Who Proceeds from the Father and the Son

Part Three of The Holy Spirit in John

Jesus is the bearer and bestower of the Holy Spirit. He is the one on whom the Spirit comes and abides, and he is the source of the Spirit for all who believe.

And John testified, “I saw the Spirit descending from heaven like a dove, and it remained on him. I myself did not know him, but the one who sent me to baptize with water said to me, ‘He on whom you see the Spirit descend and remain is the one who baptizes with the Holy Spirit.’ (John 1:32-33)

John baptizes in water, but Jesus baptizes in the Holy Spirit. John 7:37-39 makes a related association between water and the Spirit. Here, the evangelist describes the coming of the Spirit as a stream of living water coming from the abdomen of Jesus, satisfying thirst of all who come to him. The Good News Translation captures, I think, John’s intent correctly:

On the last and most important day of the festival Jesus stood up and said in a loud voice, “Whoever is thirsty should come to me, and whoever believes in me should drink. As the scripture says, ‘Streams of life-giving water will pour out from his side.’ ” Jesus said this about the Spirit, which those who believed in him were going to receive. At that time the Spirit had not yet been given, because Jesus had not been raised to glory. (John 7:37-39 GNT)

Although most translations seem to imply that the streams of life-giving water flow from within the heart of the believer, the one from whose “belly” flows (ek tēs koilias autou) a river of living water in the fourth gospel is most naturally taken to be Jesus. John is the evangelist for whom it is very significant that blood and water came from Jesus’ side at his death (John 19:34).

“According to the scriptures” in John 7:38 is a little harder to pin down. There are a number of Old Testament passages that use water as a metaphor for God’s eschatological salvation. Ezekiel 47:1-12, for example, envisions flowing from temple, bringing life to a parched land and purifying the brackish waters of the Dead Sea. Similarly, Zechariah envisions God’s eschatological waters flowing from Jerusalem.

On that day living water will flow out from Jerusalem, half of it toward the eastern sea and the other half toward the western sea, in summer and winter alike. On that day Yahweh will become king over all the earth–Yahweh alone, and His name alone. (Zechariah 14:8-9)

Like John the Evangelist, Isaiah associates God’s eschatological gift of water with the Holy Spirit.

For I will pour water on the thirsty land,
and streams on the dry ground;
I will pour out My Spirit on your descendants
and my blessing on your offspring. (Isaiah 44:3)

Note that God’s gift of the eschatological waters – that is, the gift of God’s Spirit – is not just a personal blessing, to be enjoyed or even used by individual believers. The gift of the Spirit is a part of God’s eschatological salvation of the world. And where the prophets saw Jerusalem in general or the temple in particular as the source of these life-giving waters, John saw their source as the crucified Jesus.

In fact, the Holy Spirit mediates the presence of the risen and life-giving Jesus for those who belong to him.

And I will ask the Father, and he will give you another Advocate, to be with you forever. This is the Spirit of truth, whom the world cannot receive, because it neither sees him nor knows him. You know him, because he abides with you, and he will be in you. I will not leave you orphaned; I am coming to you. In a little while the world will no longer see me, but you will see me; because I live, you also will live. On that day you will know that I am in my Father, and you in me, and I in you. (John 14:16-20)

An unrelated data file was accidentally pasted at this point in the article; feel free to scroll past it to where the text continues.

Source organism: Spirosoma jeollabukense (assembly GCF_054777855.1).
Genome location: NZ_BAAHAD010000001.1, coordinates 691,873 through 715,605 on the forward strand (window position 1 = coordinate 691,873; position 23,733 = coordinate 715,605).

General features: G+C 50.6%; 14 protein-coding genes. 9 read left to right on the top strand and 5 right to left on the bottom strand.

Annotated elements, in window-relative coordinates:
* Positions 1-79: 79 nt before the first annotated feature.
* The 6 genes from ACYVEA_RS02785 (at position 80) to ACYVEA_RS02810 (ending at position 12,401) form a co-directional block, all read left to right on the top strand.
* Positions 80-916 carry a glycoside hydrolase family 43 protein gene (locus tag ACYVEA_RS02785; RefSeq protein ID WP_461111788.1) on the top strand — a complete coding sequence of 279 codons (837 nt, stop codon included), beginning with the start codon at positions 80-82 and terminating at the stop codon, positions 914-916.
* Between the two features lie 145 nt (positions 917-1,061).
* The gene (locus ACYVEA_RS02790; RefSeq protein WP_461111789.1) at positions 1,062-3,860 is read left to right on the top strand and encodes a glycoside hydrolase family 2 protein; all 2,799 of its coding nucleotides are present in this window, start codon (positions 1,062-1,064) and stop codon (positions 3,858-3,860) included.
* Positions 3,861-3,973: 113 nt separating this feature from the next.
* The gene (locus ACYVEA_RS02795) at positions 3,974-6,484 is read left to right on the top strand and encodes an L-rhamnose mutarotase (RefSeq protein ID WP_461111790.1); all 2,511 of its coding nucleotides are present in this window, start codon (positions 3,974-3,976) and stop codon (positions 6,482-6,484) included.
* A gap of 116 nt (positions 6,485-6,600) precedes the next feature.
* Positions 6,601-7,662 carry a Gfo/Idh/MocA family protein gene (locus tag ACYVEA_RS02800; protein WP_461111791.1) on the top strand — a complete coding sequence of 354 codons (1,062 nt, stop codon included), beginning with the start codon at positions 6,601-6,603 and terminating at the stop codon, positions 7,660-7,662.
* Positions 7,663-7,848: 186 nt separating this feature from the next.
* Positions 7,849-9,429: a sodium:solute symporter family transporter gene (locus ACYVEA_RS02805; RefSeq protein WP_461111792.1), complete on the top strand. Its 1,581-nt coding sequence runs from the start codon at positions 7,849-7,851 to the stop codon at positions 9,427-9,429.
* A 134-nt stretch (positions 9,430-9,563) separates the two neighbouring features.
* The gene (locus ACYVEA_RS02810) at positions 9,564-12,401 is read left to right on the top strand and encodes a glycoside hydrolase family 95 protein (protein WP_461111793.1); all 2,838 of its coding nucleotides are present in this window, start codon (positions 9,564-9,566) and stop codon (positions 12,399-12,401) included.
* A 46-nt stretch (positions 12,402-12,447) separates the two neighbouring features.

Jesus identifies the Spirit as “another” advocate or comforter (“paraclete”). He is “another” because Jesus is the first. The Holy Spirit recalls and extends Jesus’ own revelatory function in the world. There is extensive, intentional parallelism between the Spirit and Jesus in the way that John describes each. Both come from the Father. Both are described as holy and equated with truth. Both teach with authority. And as Jesus reveals the Father to the world, so the Holy Spirit will reveal Jesus. Yet neither the Son nor the Spirit will be received by the world.

It is by means of the Spirit’s coming, then, that Jesus will prevent the disciples from becoming orphans. To unite with in Jesus is to receive the Holy Spirit. In the presence of the Holy Spirit, the risen Jesus himself is present with his church.

Our society has an immense interest in spirituality, but little interest in creeds or doctrines or “organized religion.” Post-modern spirituality is not grounded in objective truth, but in subjective experiences and feelings. If there was ever a need for John’s message, it is today. The human hunger for Spiritual experience is a sign of God’s imprint on our lives; like everything else in our fallen world, however, it has also been touched by the pervasiveness of sin. Without grounding in Christ, human spirituality is as at best self-deceptive and distorted by ignorance and self-interest. At worst, it is immensely destructive.

If you want to experience true spirituality, then, don’t simply gaze into your own soul or open yourself to greater connections with universe. Instead, immerse yourself specifically in the life of the crucified and risen one. Drink-in the life giving waters that flow from his side. Jesus, John tells us, is the one on whom the Spirit descended and remained. He is the source of the true, life-giving Spirit who is in the world today.

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